“When’s the best time to take the ACT or SAT exam?” It’s a question we hear a lot. Here are five reasons we strongly recommend that teens take the ACT or SAT exam over the summer.
1. The final year of high school is going to be hectic.
You think this year is busy? Get ready to take it up a notch. We’re talking more college visits, the whole college application process, essay writing, taking advanced classes, prepping for AP tests, keeping up with sports, extracurriculars and social life… Whew! We get tired just talking about all of it. To finish high school strong, your soon-to-be-senior is going to have A LOT going on. Think of the June exam as the calm before the storm.
2. Early summer, content from school is still fresh in your teen’s mind.
Now, we realize that your teenager’s short-term memory may be a debatable topic in your household. Nonetheless, there is something to be said for taking the ACT or SAT while classes are still top of mind. Kids can lose up to 2-1/2 months of learning over the summer. Your son or daughter has learned so much this year and worked way too hard. Why let summer brain drain affect his or her test results? Exactly! Take the summer exam.
3. Your teen has the summer to focus on skills and subjects that need some fine-tuning.
The short of it is, nearly all kids have room for improvement. And with college admissions being as competitive as they are, summer is a great time to look into ACT prep and SAT prep. When your son or daughter takes the exam over the summer, you’ll be able to see which skill areas need help. Then, your teen can focus on those weak spots. When the exam rolls around again in the fall, your teen will be prepared and more confident. Taking the test multiple times gives your teen the best chance for success!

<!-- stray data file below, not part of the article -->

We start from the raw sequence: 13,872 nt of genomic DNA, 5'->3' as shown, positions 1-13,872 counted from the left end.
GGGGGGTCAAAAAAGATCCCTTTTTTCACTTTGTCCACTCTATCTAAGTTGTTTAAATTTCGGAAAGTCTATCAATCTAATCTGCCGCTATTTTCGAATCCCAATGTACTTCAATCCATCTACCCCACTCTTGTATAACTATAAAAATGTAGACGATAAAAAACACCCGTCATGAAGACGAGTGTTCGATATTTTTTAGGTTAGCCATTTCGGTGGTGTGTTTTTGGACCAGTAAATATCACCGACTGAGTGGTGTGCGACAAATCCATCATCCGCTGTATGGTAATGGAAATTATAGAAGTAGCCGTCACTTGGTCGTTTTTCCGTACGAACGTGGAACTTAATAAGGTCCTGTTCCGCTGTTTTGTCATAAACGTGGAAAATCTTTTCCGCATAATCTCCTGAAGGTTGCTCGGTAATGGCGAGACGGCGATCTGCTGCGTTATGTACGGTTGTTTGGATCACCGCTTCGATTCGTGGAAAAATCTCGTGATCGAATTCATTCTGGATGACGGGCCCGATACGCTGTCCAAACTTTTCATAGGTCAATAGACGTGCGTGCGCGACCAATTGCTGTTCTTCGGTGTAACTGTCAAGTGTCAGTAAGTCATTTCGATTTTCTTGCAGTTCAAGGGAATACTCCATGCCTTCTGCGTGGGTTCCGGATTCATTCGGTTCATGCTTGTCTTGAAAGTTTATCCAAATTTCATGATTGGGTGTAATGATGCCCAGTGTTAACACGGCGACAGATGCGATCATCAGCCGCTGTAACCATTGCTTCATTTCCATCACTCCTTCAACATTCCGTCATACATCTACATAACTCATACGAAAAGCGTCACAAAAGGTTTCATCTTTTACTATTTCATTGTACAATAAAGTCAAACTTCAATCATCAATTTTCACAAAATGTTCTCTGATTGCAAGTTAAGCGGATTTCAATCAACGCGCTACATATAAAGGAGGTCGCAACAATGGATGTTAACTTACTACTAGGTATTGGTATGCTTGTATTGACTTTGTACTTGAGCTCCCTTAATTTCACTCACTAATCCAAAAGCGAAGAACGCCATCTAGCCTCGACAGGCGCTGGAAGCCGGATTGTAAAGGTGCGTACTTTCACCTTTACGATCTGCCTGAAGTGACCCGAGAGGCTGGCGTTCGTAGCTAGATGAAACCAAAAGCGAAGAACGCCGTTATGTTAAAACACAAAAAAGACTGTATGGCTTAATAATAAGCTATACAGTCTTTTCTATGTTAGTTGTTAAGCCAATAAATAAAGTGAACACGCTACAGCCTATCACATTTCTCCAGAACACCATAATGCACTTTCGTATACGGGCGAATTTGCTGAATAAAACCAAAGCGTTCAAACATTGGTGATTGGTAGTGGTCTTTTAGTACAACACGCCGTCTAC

4. Many colleges “superscore,” so it’s worth taking the ACT or SAT 2-3 times.
Many colleges around the country use superscoring, and yes, it’s the closest thing to giving your teen ACT or SAT superpowers.
Here’s how it works: If your son or daughter takes the exam several times, these colleges won’t accept the best overall score from a single test. Rather, they’ll take the highest section scores from across the tests and put them together to make a superscore.
So, if your teen scores really high on math this summer, he or she can keep that score for the next time. (Cool, right?) Tip! Be sure to find out whether your child’s desired colleges use superscores.
5. The best test results come from preparation.
There’s an art to taking the ACT and SAT exams. Part of it is learning test-taking strategies and getting to know the flow of each exam. And part of it is strengthening skills and knowledge in specific subject areas.
This editorial is provided by
Sylvan Learning of Clifton Park and Albany. For more information, visit